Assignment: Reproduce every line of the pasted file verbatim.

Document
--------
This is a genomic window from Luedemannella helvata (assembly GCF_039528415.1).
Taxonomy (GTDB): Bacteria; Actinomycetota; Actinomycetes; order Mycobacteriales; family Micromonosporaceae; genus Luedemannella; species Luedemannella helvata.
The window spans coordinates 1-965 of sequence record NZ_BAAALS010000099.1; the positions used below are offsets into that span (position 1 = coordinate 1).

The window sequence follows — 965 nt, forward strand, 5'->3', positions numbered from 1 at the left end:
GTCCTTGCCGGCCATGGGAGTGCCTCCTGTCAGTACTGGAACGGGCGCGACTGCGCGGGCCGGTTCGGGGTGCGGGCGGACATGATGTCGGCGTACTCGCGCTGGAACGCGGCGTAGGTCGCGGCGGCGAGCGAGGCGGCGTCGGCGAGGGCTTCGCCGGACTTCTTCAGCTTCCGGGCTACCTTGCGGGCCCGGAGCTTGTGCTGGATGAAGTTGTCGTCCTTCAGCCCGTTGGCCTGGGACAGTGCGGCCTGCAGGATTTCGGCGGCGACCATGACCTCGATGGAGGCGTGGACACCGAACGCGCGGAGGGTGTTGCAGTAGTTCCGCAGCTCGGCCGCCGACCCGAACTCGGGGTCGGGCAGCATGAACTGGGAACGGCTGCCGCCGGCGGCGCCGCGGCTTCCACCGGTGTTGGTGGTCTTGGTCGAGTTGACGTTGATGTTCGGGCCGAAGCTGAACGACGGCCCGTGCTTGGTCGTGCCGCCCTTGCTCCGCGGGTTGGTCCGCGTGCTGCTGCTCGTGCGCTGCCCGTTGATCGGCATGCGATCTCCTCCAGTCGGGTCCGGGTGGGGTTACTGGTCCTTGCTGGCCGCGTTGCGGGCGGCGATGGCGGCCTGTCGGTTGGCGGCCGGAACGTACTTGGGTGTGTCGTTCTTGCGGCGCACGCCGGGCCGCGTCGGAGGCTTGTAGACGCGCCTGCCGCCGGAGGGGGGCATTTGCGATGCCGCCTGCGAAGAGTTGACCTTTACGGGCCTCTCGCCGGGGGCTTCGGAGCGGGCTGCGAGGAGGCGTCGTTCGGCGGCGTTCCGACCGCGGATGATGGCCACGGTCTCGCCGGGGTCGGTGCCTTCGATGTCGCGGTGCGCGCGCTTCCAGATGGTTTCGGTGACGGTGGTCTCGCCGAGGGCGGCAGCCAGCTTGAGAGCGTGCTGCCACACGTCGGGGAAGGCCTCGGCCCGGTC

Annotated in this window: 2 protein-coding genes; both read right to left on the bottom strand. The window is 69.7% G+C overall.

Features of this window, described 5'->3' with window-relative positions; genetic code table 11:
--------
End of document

This is a genomic window from Luedemannella helvata (assembly GCF_039528415.1).
Taxonomy (GTDB): Bacteria; Actinomycetota; Actinomycetes; order Mycobacteriales; family Micromonosporaceae; genus Luedemannella; species Luedemannella helvata.
The window spans coordinates 1-965 of sequence record NZ_BAAALS010000099.1; the positions used below are offsets into that span (position 1 = coordinate 1).

The window sequence follows — 965 nt, forward strand, 5'->3', positions numbered from 1 at the left end:
GTCCTTGCCGGCCATGGGAGTGCCTCCTGTCAGTACTGGAACGGGCGCGACTGCGCGGGCCGGTTCGGGGTGCGGGCGGACATGATGTCGGCGTACTCGCGCTGGAACGCGGCGTAGGTCGCGGCGGCGAGCGAGGCGGCGTCGGCGAGGGCTTCGCCGGACTTCTTCAGCTTCCGGGCTACCTTGCGGGCCCGGAGCTTGTGCTGGATGAAGTTGTCGTCCTTCAGCCCGTTGGCCTGGGACAGTGCGGCCTGCAGGATTTCGGCGGCGACCATGACCTCGATGGAGGCGTGGACACCGAACGCGCGGAGGGTGTTGCAGTAGTTCCGCAGCTCGGCCGCCGACCCGAACTCGGGGTCGGGCAGCATGAACTGGGAACGGCTGCCGCCGGCGGCGCCGCGGCTTCCACCGGTGTTGGTGGTCTTGGTCGAGTTGACGTTGATGTTCGGGCCGAAGCTGAACGACGGCCCGTGCTTGGTCGTGCCGCCCTTGCTCCGCGGGTTGGTCCGCGTGCTGCTGCTCGTGCGCTGCCCGTTGATCGGCATGCGATCTCCTCCAGTCGGGTCCGGGTGGGGTTACTGGTCCTTGCTGGCCGCGTTGCGGGCGGCGATGGCGGCCTGTCGGTTGGCGGCCGGAACGTACTTGGGTGTGTCGTTCTTGCGGCGCACGCCGGGCCGCGTCGGAGGCTTGTAGACGCGCCTGCCGCCGGAGGGGGGCATTTGCGATGCCGCCTGCGAAGAGTTGACCTTTACGGGCCTCTCGCCGGGGGCTTCGGAGCGGGCTGCGAGGAGGCGTCGTTCGGCGGCGTTCCGACCGCGGATGATGGCCACGGTCTCGCCGGGGTCGGTGCCTTCGATGTCGCGGTGCGCGCGCTTCCAGATGGTTTCGGTGACGGTGGTCTCGCCGAGGGCGGCAGCCAGCTTGAGAGCGTGCTGCCACACGTCGGGGAAGGCCTCGGCCCGGTC

Annotated in this window: 2 protein-coding genes; both read right to left on the bottom strand. The window is 69.7% G+C overall.

Features of this window, described 5'->3' with window-relative positions; genetic code table 11: